Dec 15, 2020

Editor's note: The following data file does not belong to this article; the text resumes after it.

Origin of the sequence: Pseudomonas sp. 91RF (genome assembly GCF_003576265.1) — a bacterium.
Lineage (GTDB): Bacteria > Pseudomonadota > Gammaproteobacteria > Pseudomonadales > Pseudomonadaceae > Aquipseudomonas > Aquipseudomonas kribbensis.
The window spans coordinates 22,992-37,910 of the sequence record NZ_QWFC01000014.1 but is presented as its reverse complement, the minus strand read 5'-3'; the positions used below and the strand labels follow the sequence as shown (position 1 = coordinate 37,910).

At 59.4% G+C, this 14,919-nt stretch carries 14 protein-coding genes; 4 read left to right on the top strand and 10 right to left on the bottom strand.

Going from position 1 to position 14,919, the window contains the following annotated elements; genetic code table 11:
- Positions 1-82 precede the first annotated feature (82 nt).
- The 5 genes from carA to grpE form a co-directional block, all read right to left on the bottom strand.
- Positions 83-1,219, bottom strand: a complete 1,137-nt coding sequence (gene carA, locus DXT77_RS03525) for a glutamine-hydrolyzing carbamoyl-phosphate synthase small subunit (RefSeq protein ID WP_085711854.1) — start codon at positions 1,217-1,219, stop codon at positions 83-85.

India’s star is on the rise with many nations, including Australia, seeking to forge closer trade partnerships. Investors may wonder whether they should consider investing in India and the ways in which to include it in their portfolios. There are a range of options for investors to consider. Why consider India for your investments? Many investors are interested in emerging markets as a diversification strategy in their portfolio, with the Asian region typically attractive. The Asian region has a well-documented growth case in terms of a growing middle-class and economic prospects. Though China is typically front of mind, investors shouldn’t discount other countries, such as India, as valid options. Investors should be aware that India has continued to struggle with COVID-19, however, it is starting to show signs of recovery. India’s future is dominated by three key growth drivers: Infrastructure investment – India has committed to a US$1.4tr infrastructure investment by 20251 which can offer short term benefits such as employment, and longer term benefits in the form of useful water management, ports and roads to improve access and lifestyle for a population as well as businesses. Reform and fiscal policies – government reforms, such as the simplified GST program, have assisted in opening the country to internal and foreign business investment. There are also active efforts to support the ongoing growth of the country through fiscal spending and monetary policy. Consumption – India is expected to see the percentage of households in poverty drop from 15% to 5% by 20302 posing tremendous business opportunities as more consumers are able to afford more than the basics. Ways to invest in India It can be difficult for investors to directly access the Indian market for listed shares. From this perspective, investors could consider other options such as: Direct investment in companies with business operations in India listed in Australia or internationally. Actively or passively managed funds that focus on Asia, themes relevant to Asia or India, or specifically focus on India. ETFS-NAM India Nifty 50 ETF (ASX Code: NDIA) is the only fund in Australia that offers exposure to the Indian economy via its benchmark index, the NSE Nifty50 Index. NDIA includes exposure to the 50 largest and most liquid companies listed on the National Stock Exchange of India (NSE) and represents more than 60% of the market capitalisation of India. How to use India in a portfolio Investors can consider investing in India from a few perspectives. Regional diversification Diversification is used by many investors to manage risks specific to countries and regions. Spreading investments across a range of regions, such as India, can assist with this as well as offering exposure to different economic drivers compared to Australia or the US. From this perspective, it could be considered part of the core investments within a portfolio. A thematic investment Investors may consider an investment in India as a form of exposure to the broader trend for the growth of the middle-class across Asia. This may see the investment form part of the satellite portion of a portfolio to tilt towards thematic investments. Growth opportunity Investors looking for long-term growth opportunities could consider India within growth allocations in either the core or satellite of a portfolio given its prospects and activity. For more information on investing in India or ETFS-NAM India Nifty 50 ETF (ASX Code: NDIA), please speak to ETF Securities. 1 Source: India 2030: exploring the Future; National Infrastructure Pipeline 2 http://www3.weforum.org/docs/WEF_Future_of_Consumption_Fast-Growth_Consumers_markets_India_report_2019.pdf